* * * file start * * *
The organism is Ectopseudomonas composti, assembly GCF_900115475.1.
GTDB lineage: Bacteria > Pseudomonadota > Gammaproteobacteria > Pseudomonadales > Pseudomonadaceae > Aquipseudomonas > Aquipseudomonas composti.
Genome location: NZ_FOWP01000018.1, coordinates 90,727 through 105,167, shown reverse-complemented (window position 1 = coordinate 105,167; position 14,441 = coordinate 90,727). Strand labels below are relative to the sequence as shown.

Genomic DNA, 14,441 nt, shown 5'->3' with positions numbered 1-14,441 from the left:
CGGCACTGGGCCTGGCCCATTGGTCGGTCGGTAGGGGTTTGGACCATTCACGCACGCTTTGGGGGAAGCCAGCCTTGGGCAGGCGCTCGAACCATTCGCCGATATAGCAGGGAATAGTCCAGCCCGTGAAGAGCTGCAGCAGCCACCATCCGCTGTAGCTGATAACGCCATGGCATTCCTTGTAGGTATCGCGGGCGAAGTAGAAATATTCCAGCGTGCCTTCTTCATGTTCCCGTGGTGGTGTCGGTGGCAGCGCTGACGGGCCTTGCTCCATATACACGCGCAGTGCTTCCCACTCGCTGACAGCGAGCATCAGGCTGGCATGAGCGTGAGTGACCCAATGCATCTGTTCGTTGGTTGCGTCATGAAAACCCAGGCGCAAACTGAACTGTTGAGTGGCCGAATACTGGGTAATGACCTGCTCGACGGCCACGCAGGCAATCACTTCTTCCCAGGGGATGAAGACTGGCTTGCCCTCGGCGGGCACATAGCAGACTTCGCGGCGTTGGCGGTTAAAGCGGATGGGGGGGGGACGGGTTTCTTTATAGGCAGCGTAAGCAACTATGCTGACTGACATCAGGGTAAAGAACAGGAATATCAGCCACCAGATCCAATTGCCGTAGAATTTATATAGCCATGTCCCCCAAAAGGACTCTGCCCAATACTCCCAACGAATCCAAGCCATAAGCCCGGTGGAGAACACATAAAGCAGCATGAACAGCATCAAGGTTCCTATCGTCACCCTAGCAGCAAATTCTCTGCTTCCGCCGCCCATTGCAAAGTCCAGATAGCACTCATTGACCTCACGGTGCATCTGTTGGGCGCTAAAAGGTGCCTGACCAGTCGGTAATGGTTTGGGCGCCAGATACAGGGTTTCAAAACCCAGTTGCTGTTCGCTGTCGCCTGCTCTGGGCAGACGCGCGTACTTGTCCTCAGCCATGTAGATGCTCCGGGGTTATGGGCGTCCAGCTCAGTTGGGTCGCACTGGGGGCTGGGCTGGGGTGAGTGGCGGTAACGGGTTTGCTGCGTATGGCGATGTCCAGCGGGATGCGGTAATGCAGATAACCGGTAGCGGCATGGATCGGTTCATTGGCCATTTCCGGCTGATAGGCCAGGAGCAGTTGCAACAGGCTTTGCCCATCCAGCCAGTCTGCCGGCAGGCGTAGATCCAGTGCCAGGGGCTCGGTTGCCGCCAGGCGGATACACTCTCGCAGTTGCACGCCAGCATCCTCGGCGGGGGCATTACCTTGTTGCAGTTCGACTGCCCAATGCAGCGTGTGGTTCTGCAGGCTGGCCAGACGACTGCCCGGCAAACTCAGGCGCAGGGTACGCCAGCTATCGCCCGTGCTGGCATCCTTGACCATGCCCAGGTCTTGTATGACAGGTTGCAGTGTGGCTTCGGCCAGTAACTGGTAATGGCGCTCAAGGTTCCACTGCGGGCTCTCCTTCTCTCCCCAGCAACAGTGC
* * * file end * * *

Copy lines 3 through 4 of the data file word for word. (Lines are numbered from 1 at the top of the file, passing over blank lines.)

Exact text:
Genome location: NZ_FOWP01000018.1, coordinates 90,727 through 105,167, shown reverse-complemented (window position 1 = coordinate 105,167; position 14,441 = coordinate 90,727). Strand labels below are relative to the sequence as shown.

Genomic DNA, 14,441 nt, shown 5'->3' with positions numbered 1-14,441 from the left: